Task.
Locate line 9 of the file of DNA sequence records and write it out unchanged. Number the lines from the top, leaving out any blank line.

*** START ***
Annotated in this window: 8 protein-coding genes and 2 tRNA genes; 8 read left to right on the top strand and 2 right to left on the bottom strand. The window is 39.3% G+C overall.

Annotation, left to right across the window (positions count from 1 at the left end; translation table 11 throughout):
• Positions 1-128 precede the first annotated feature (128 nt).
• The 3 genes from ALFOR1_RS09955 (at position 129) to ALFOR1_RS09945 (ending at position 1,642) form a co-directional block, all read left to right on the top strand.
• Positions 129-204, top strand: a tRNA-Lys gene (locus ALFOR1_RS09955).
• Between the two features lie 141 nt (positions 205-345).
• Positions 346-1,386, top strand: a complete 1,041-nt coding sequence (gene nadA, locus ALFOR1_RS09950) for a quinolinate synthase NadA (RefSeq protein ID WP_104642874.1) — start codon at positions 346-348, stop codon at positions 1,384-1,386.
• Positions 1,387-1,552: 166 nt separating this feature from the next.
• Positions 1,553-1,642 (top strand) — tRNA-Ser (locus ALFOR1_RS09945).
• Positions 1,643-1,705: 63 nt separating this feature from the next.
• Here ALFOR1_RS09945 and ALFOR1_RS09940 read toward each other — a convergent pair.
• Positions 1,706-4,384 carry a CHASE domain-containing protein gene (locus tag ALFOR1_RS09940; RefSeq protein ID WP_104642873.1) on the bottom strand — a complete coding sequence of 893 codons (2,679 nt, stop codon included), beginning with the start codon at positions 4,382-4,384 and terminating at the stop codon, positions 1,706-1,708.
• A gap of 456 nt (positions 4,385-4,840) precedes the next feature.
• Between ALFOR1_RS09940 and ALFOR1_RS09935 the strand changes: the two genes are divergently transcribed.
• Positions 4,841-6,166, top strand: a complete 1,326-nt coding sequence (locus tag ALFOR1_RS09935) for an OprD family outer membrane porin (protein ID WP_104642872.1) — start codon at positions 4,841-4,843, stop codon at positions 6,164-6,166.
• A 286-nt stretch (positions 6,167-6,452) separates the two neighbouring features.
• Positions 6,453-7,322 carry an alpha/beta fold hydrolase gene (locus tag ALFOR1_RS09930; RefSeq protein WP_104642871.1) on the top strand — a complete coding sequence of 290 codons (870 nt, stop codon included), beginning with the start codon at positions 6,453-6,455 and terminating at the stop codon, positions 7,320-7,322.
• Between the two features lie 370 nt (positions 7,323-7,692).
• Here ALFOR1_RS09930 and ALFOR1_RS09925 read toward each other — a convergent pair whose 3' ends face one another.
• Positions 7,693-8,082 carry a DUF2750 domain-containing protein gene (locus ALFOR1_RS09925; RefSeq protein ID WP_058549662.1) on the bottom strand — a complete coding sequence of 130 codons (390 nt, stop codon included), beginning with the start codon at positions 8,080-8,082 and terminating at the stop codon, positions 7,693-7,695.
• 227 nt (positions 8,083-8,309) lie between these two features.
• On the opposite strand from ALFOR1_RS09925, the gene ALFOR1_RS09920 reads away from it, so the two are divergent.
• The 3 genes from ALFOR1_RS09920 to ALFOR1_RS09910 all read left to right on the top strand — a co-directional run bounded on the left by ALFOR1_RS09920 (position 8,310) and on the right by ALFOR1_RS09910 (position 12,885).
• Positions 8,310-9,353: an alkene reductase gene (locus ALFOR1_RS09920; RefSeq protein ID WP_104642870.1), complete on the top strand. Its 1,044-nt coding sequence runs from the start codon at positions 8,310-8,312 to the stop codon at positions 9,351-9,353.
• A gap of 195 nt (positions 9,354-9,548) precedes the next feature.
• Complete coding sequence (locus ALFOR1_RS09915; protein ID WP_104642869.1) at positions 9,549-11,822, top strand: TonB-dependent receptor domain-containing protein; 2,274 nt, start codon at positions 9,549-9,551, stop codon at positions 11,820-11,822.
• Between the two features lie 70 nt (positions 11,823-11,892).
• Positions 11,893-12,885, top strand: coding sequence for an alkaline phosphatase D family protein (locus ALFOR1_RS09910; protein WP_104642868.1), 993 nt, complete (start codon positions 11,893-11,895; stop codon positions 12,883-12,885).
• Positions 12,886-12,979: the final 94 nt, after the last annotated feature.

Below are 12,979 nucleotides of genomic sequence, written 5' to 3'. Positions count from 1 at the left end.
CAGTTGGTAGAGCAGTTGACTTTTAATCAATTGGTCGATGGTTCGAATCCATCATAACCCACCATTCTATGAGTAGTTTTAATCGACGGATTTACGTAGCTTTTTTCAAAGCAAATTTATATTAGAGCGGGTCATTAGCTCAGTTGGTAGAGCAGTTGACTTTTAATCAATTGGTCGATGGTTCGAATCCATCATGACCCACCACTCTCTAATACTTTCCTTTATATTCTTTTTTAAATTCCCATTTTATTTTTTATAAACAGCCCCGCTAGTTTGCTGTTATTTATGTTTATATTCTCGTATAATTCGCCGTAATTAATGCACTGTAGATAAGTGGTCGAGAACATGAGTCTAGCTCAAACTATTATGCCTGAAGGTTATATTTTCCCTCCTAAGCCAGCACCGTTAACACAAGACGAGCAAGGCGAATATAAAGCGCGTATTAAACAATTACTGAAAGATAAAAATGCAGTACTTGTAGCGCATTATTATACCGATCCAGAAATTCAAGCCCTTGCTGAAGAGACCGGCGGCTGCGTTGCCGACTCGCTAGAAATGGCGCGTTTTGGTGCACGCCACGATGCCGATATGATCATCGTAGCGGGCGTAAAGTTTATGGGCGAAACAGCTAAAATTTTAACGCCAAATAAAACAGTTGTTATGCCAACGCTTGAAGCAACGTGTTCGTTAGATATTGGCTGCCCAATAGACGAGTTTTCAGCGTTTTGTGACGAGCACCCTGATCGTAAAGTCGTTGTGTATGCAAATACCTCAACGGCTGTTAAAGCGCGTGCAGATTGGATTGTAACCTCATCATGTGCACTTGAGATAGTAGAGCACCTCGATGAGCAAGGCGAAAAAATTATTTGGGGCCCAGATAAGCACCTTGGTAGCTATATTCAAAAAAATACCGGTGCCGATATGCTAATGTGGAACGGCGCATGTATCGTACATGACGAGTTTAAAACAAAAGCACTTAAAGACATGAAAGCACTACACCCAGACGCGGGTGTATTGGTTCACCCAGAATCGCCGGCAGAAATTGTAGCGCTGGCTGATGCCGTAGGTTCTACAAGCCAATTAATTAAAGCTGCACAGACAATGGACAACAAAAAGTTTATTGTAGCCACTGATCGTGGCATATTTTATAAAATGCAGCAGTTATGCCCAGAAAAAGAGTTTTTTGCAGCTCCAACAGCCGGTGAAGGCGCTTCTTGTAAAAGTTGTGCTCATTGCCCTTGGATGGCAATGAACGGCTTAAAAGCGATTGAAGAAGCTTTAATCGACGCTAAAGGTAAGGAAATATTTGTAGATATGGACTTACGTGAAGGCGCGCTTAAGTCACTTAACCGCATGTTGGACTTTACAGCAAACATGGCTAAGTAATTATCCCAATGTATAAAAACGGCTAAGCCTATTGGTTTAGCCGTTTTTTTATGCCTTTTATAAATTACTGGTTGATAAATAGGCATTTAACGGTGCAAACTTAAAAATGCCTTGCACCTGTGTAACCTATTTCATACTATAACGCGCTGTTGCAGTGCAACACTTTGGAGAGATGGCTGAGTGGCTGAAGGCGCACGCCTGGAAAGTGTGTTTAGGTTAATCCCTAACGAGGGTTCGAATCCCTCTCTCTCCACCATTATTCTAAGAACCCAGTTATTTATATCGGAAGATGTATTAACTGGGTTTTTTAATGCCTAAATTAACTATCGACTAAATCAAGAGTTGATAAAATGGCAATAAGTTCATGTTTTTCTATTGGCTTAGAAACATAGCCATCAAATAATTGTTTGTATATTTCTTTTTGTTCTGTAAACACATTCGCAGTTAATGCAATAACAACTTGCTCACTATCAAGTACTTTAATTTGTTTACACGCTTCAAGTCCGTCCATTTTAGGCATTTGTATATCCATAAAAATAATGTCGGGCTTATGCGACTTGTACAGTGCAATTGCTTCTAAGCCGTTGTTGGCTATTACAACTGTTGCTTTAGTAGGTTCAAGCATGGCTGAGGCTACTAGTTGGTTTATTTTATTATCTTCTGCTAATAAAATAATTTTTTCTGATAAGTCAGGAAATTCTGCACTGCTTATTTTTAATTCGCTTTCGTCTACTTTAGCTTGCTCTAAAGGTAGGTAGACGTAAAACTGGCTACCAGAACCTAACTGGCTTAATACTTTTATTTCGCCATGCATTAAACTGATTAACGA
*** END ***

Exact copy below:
• Positions 1,553-1,642 (top strand) — tRNA-Ser (locus ALFOR1_RS09945).